The Supportive Oncology Research Group
Supportive care makes excellent cancer care possible
The Supportive Oncology Research Group (SORG) is a dynamic and multidisciplinary research group advocating for the quality of life and wellbeing of people living with or beyond cancer. We strive to provide people affected by cancer with the best possible supportive care by:
Acquiring new knowledge on the mechanisms that cause the side effects of cancer treatment
Identifying new ways to tackle the unique and highly personal needs of people with cancer
Contributing to clinical practice guidelines to inform how we care for people with cancer
Maintaining a strong foundation of collaboration, capacity building and consumer-engagement
What is Supportive Cancer Care ?
Supportive cancer care, or supportive oncology, largely focuses on the prevention and management of side effects and symptoms of cancer and its treatment. Its goal is to support an individual throughout and after treatment to ensure they have the best possible outcomes.
GROUP MEMBERS AND AFFILIATES
Dr Hannah Wardill, PhD - Head
Ms Bron Cambareri - Senior Research Officer
Ms Imogen Ball - Senior Research Officer
Dr Emma Bateman, PhD - Senior Research Officer
Ms Jacqui Scott - PhD Student
Ms Maya Davies - PhD Student
Ms Katrina Cao - Masters Student
Ms Anna Li - Honours Student
Affiliates and collaborators:
Prof Joanne Bowen, Prof Rachel Gibson and Dr Janet Coller - Co-Heads of the Cancer Treatment Toxicities Group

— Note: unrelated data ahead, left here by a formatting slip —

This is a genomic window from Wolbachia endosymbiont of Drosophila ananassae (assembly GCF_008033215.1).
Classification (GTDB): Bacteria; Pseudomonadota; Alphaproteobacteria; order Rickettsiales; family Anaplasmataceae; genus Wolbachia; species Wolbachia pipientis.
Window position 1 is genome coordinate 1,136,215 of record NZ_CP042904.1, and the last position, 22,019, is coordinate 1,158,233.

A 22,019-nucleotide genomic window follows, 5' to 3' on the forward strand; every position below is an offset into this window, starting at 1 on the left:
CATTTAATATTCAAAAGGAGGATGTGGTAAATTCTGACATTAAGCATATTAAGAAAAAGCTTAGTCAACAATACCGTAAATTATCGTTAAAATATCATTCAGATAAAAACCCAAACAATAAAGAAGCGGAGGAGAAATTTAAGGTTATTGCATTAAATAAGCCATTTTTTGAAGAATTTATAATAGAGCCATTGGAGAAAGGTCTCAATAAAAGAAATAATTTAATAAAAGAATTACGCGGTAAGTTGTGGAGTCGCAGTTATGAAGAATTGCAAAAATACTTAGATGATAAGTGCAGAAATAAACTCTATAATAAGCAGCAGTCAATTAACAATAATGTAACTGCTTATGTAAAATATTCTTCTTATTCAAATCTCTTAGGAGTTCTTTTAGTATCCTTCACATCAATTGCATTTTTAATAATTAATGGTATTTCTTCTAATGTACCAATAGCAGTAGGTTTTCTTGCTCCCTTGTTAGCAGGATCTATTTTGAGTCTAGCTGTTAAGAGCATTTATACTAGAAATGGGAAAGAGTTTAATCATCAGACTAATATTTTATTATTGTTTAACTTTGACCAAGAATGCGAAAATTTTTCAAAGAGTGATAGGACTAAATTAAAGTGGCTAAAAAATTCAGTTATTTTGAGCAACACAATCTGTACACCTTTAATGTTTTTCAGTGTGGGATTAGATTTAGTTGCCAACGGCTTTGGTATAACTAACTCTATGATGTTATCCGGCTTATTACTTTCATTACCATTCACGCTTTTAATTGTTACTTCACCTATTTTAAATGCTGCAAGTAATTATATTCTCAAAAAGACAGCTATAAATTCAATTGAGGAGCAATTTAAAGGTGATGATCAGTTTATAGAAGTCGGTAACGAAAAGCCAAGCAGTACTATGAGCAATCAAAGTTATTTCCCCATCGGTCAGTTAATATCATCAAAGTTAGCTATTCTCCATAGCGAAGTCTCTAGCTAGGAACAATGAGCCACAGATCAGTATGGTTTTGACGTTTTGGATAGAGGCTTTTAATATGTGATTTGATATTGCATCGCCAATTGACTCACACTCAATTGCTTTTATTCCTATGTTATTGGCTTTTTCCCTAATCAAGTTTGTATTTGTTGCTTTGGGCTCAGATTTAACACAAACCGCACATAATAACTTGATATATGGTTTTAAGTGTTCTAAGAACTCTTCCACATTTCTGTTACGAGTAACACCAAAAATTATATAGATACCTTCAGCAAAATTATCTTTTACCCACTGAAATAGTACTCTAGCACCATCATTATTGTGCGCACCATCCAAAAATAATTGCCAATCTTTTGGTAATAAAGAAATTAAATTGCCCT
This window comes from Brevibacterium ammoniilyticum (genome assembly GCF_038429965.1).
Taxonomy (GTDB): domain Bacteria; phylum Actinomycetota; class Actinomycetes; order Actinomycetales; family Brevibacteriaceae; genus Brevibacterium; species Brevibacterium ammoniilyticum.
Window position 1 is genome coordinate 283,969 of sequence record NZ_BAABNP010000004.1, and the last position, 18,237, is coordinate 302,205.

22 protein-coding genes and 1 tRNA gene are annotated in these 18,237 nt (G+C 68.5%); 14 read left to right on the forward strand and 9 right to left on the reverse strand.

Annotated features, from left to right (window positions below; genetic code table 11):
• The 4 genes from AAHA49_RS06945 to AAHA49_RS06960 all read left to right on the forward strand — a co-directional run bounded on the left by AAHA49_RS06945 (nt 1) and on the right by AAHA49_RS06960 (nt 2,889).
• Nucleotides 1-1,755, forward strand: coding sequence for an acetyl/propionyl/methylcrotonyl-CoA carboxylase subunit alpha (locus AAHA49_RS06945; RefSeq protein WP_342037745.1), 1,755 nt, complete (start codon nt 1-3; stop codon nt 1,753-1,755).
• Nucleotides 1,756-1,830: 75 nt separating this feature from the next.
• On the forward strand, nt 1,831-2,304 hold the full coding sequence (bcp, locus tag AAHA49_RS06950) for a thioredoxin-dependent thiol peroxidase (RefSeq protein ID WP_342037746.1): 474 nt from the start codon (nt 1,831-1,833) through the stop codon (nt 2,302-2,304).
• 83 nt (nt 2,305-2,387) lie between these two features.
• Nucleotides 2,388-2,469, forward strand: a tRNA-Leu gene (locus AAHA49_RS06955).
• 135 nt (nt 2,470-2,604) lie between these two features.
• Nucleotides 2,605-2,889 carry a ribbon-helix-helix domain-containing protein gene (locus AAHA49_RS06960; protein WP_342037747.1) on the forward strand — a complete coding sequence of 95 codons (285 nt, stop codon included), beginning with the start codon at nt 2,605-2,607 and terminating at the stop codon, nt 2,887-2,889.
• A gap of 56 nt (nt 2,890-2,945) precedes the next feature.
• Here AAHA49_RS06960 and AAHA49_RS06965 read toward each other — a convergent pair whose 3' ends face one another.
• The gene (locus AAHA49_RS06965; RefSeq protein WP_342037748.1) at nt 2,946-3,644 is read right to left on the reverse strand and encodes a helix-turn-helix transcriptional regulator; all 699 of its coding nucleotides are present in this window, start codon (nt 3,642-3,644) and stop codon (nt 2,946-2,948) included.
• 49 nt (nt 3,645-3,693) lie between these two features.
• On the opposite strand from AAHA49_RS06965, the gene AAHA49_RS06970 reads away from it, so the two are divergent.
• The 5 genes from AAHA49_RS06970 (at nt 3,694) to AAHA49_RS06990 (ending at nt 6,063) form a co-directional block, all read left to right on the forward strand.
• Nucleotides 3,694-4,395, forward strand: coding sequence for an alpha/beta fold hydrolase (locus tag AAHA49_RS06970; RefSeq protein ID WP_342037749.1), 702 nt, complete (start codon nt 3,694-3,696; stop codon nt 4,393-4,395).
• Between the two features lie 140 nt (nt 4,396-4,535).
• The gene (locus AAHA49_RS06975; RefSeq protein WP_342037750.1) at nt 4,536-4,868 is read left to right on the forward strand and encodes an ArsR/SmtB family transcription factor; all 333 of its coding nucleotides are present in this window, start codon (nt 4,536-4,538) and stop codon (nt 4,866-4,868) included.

Dr Ysabella Van Sebille - Digital Health Expert
Ms Courtney Subramanian - PhD Student
Ms Elise Crame - PhD Student
Ms Claire Vieyra - Honours Student
A/Prof Cedric Bardy - Neurophysiologist
Dr Sam Costello - BiomeBank
Matt Iasiello - PhD Student
Joep van der Agteren - Co-founder Be Well Co
Members of the Myeloma Research Laboratory
Members of the Mucositis Research Group (University Medical Centre Groningen) and Supportive Care Group (Princes Maxima Centre)
Prof Nicole Blijlevens and Dr Charlotte De Mooij - Radboud MC
THE MICROBIOME AND ITS CONTRIBUTION TO SIDE EFFECTS
This program of research aims to uncover the role of the microbiome in the aetiology of a range of side effects (diarrhea, infection, GvHD, cognitive impairment), and develop methods of supporting the microbiome to enhance the outcomes of cancer treatment. Currently we are investigating diet, faecal transplant and second-generation microbial therapeutics. Find out more here.
MODELLING THE BLOOD BRAIN BARRIER
People treated with chemotherapy often experience problems with memory and cognition, yet we have little to no understanding of how this occurs. In collaboration with A/Prof Bardy, we are working to model the protective lining of the brain (the blood brain barrier) to understand how cancer drugs change its integrity to expose the brain to damaging compounds in the body.
THE CANCAN TRIAL: USING MEDICINAL CANNABIS TO CONTROL SIDE EFFECTS
More than 80% of oncologists report that their patients ask for medicinal cannabis to control side effects of cancer treatment, yet <30% feel equipped to provide guidance on this topic. We are conducting a $1.5M clinical trial to deliver the evidence that is needed for patients and doctors to make the best decisions on how and when to use medicinal cannabis. Find out more here.
PROMOTING WELLBEING IN WOMEN WITH BREAST CANCER
People with cancer are at a significantly higher risk of distress, depression and anxiety. This can be especially challenging at the end of active treatment, with many people feeling unsure about their transition back to "wellness". In collaboration with Be Well Co, we are testing a new training program to help women with breast cancer take charge of their wellbeing after cancer. Find out more.
GET IN TOUCH
Dr Hannah Wardill, PhD
School of Biomedicine, The University of Adelaide
Precision Medicine, South Australian Health and Medical Research Institute
@SuppOncRG | @hannahrwardill